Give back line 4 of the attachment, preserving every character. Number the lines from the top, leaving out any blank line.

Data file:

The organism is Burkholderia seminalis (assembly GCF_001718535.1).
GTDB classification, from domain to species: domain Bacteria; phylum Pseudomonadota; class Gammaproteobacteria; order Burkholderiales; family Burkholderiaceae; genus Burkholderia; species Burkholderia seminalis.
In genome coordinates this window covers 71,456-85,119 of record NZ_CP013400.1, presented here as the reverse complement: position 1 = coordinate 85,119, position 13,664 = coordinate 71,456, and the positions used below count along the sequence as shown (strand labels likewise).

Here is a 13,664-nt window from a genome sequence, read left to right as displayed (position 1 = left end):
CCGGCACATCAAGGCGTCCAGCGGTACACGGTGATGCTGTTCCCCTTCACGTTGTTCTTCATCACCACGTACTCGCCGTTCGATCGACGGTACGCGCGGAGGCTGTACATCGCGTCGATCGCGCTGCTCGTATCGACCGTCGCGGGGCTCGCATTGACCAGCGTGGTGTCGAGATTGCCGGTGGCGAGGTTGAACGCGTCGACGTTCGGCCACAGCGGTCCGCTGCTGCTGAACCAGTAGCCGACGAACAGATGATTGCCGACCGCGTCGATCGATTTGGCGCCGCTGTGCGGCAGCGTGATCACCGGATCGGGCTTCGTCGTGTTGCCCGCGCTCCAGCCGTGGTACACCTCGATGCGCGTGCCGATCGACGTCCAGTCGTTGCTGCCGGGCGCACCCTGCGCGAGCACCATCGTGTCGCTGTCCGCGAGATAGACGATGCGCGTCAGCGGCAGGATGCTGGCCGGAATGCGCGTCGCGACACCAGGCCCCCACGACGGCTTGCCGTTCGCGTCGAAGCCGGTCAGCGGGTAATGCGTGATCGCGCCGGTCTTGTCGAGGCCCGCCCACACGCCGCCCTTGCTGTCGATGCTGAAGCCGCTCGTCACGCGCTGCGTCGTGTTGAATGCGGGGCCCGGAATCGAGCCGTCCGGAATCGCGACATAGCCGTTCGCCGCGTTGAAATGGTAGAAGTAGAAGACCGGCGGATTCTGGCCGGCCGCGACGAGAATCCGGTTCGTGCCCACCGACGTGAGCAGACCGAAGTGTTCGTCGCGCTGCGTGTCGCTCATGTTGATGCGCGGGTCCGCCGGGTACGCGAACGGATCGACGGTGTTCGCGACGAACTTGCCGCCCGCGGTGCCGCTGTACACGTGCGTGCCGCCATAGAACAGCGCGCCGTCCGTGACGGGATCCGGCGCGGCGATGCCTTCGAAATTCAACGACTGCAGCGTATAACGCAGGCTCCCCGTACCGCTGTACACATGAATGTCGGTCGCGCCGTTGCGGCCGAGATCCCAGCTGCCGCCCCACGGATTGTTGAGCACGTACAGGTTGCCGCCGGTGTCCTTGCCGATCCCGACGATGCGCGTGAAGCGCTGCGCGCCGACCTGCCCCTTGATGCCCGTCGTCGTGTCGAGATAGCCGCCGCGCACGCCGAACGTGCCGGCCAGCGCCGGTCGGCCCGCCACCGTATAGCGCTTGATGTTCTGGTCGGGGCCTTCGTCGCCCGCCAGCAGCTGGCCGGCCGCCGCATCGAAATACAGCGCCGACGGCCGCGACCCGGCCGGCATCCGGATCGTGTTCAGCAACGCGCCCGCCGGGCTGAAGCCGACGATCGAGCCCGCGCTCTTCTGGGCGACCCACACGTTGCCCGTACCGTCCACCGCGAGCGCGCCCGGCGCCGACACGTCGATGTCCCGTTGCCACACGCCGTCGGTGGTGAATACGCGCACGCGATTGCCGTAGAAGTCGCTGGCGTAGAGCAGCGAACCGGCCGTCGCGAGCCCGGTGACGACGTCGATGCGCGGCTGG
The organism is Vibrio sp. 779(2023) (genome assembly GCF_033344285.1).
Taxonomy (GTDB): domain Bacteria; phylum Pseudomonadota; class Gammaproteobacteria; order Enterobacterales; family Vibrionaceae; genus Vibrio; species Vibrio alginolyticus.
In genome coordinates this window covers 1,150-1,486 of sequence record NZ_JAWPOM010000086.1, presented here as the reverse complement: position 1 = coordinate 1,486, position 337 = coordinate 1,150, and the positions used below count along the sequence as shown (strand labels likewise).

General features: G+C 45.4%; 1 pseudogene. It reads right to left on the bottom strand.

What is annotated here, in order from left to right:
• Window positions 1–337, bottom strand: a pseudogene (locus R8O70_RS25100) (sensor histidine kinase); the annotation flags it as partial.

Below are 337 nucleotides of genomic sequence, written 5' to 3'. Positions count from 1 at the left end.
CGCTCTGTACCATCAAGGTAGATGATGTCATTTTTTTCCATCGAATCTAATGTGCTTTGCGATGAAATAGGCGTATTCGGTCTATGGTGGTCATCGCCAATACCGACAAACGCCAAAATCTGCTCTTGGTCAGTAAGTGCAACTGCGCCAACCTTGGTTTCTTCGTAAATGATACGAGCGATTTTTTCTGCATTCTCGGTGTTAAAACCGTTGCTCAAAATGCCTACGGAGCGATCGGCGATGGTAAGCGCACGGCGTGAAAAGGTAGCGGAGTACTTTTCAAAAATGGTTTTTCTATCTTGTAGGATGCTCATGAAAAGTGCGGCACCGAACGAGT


Here is a 13,664-nt window from a genome sequence, read left to right as displayed (position 1 = left end):